Midday blog: What Do I Know About the Marginalized?
As someone who is white and hasn’t known racial discrimination, I was extremely nervous writing about the Native American experience in northern Maine. Who am I to try and step into someone else’s experience and attempt to write about it? I enlisted friend and fellow author Caryn Rivadeneira to co-author Shades of Mercy with me.
Northern Maine is where I’m from. It’s the place I was born, and the place I moved away from much to soon for my liking. It has been Oz for me. The place where, when I return, everything turns to vivid color.
One day I woke up and realized it has not been Oz for everyone. For every person’s Oz, there is someone else having a Wicked Witch of the West experience. What does that look like? I began asking questions and making observations which began to take shape as a novel.
A strong sense of justice was handed down to me on both sides of my family. I saw what it looked like to help the poor, the hurting, and marginalized. I learned early that everyone has a story worth telling and to listen is not only love in action, but can help restore someone’s dignity.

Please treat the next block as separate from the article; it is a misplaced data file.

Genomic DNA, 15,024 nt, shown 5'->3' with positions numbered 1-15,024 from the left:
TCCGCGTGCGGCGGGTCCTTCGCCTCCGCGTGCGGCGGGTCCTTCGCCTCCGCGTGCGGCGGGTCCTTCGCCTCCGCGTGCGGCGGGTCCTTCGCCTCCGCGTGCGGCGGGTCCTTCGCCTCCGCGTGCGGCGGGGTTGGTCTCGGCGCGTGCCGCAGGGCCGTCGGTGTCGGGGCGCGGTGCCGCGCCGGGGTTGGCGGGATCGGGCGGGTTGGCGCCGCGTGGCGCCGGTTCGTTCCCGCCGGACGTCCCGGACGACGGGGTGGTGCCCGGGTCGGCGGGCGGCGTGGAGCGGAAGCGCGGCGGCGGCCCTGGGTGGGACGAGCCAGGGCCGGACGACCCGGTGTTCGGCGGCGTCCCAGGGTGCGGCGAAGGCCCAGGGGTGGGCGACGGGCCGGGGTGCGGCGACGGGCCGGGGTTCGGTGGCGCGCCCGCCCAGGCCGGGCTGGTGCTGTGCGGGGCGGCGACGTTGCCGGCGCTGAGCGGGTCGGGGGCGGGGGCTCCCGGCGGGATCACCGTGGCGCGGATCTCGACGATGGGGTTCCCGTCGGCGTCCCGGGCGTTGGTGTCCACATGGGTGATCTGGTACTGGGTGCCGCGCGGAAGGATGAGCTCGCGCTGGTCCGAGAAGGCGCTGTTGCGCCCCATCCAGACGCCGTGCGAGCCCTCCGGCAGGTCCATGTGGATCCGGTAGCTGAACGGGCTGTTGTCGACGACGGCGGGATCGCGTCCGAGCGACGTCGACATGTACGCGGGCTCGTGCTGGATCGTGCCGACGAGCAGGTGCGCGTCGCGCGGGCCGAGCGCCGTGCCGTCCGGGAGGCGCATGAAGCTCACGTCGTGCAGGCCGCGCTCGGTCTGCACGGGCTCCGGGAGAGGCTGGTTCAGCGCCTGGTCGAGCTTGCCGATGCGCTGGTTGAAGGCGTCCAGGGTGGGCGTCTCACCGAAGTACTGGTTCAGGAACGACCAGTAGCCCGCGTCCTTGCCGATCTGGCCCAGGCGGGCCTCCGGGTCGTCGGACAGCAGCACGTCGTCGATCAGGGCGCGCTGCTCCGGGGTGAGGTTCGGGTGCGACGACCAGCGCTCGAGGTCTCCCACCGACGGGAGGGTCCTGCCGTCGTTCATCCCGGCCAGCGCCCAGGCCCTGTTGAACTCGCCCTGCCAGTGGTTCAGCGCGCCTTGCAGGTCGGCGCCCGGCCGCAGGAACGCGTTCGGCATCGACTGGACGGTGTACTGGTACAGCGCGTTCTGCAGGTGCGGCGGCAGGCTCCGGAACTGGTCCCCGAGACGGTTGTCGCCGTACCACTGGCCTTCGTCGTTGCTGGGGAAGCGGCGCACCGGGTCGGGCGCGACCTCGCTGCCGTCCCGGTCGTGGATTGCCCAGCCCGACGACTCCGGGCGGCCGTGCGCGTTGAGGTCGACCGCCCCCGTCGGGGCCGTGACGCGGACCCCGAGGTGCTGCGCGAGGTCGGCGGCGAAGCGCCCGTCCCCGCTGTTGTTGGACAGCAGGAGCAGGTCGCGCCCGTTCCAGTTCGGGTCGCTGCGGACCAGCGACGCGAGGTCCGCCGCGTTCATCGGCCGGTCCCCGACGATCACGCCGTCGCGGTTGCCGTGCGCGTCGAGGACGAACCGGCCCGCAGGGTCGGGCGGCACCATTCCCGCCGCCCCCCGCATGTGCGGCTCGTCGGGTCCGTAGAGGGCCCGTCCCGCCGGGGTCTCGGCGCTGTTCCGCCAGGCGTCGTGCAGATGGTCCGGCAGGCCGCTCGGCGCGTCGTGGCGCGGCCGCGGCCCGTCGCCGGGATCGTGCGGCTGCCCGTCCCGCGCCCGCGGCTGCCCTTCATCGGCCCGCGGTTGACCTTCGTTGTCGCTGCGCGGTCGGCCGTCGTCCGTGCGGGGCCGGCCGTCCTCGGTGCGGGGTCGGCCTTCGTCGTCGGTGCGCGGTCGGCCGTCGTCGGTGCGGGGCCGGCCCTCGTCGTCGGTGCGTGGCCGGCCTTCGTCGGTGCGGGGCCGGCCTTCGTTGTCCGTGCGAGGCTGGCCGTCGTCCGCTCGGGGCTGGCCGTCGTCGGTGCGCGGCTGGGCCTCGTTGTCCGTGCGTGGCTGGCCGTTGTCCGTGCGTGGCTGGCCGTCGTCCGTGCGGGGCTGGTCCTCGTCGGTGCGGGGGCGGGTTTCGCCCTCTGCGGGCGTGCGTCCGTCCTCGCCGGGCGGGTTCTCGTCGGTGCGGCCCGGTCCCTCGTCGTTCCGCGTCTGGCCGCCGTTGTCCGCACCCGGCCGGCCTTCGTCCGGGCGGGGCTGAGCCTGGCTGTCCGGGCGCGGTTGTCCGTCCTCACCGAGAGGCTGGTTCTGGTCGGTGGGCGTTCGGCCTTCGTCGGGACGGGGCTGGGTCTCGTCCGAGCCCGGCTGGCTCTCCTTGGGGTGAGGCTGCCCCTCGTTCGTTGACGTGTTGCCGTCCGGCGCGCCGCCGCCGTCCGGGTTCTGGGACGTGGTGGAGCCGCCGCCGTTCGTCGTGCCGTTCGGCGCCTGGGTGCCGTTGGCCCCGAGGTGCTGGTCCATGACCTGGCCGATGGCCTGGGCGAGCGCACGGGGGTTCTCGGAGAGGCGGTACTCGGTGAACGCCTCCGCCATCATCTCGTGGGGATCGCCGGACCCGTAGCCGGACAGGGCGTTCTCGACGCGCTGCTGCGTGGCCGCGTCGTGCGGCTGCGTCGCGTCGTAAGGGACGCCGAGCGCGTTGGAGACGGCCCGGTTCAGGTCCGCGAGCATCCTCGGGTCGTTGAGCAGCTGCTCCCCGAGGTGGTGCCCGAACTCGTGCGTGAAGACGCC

As Caryn and I wrote the novel, we researched the project, and I conferred regularly with the Tribal Administrator of the Houlton Band of Maliseet Indians, Brian Reynolds. When I sent an advance copy to Brian to read, I held my breath. In his first email back to me, he said the first few chapters were painful to read and he didn’t like seeing the truth of how his people had lived. I wondered if I’d gotten things all wrong. Brian followed up and explained that a reality had begun to emerge in the book. This reality didn’t describe his people, the Maliseet, as bad people, but people who were living in, and living with, very difficult circumstances. He affirmed the message of the book, but wondered how the white inhabitants of the actual “Watsonville,” where I grew up, were going to read it.
The Maliseet, along with all Native Americans, have been wronged so many times. I didn’t want to be one more voice from the dominant culture spreading lies. When Brian sent me a final email, affirming the message of the book, I knew I was on the right track. I knew I’d struck the right balance, which indeed, is the recognition of imbalance.
Anita Lustrea is a graduate of Moody Bible Institute and has worked for Moody Radio since 1984. She is a sought-after conference and retreat speaker and loves to connect with Midday Connection listeners face-to-face. Anita lives in the Chicago suburbs with her husband, Mike, and her son, John. To learn more about Anita, her speaking schedule and her blog, please visit her website.